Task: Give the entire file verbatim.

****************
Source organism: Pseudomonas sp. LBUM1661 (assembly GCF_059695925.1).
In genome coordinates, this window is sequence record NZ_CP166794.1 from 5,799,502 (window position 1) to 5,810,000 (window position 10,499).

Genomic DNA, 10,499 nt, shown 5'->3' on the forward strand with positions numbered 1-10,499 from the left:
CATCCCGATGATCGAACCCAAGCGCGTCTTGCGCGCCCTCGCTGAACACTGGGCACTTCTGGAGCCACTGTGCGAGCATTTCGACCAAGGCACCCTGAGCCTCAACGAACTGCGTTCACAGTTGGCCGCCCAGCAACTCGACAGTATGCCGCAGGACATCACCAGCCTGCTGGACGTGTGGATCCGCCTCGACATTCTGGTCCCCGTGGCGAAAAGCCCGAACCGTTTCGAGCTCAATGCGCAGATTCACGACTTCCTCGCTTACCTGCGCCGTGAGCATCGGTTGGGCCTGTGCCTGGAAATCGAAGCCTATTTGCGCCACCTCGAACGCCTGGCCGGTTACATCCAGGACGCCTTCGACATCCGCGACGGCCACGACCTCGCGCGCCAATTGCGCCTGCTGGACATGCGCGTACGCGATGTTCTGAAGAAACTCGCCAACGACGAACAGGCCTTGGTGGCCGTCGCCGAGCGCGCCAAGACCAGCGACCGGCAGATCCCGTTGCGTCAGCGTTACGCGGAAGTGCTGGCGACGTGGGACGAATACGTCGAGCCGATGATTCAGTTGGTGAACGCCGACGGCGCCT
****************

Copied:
Source organism: Pseudomonas sp. LBUM1661 (assembly GCF_059695925.1).
In genome coordinates, this window is sequence record NZ_CP166794.1 from 5,799,502 (window position 1) to 5,810,000 (window position 10,499).

Genomic DNA, 10,499 nt, shown 5'->3' on the forward strand with positions numbered 1-10,499 from the left:
CATCCCGATGATCGAACCCAAGCGCGTCTTGCGCGCCCTCGCTGAACACTGGGCACTTCTGGAGCCACTGTGCGAGCATTTCGACCAAGGCACCCTGAGCCTCAACGAACTGCGTTCACAGTTGGCCGCCCAGCAACTCGACAGTATGCCGCAGGACATCACCAGCCTGCTGGACGTGTGGATCCGCCTCGACATTCTGGTCCCCGTGGCGAAAAGCCCGAACCGTTTCGAGCTCAATGCGCAGATTCACGACTTCCTCGCTTACCTGCGCCGTGAGCATCGGTTGGGCCTGTGCCTGGAAATCGAAGCCTATTTGCGCCACCTCGAACGCCTGGCCGGTTACATCCAGGACGCCTTCGACATCCGCGACGGCCACGACCTCGCGCGCCAATTGCGCCTGCTGGACATGCGCGTACGCGATGTTCTGAAGAAACTCGCCAACGACGAACAGGCCTTGGTGGCCGTCGCCGAGCGCGCCAAGACCAGCGACCGGCAGATCCCGTTGCGTCAGCGTTACGCGGAAGTGCTGGCGACGTGGGACGAATACGTCGAGCCGATGATTCAGTTGGTGAACGCCGACGGCGCCT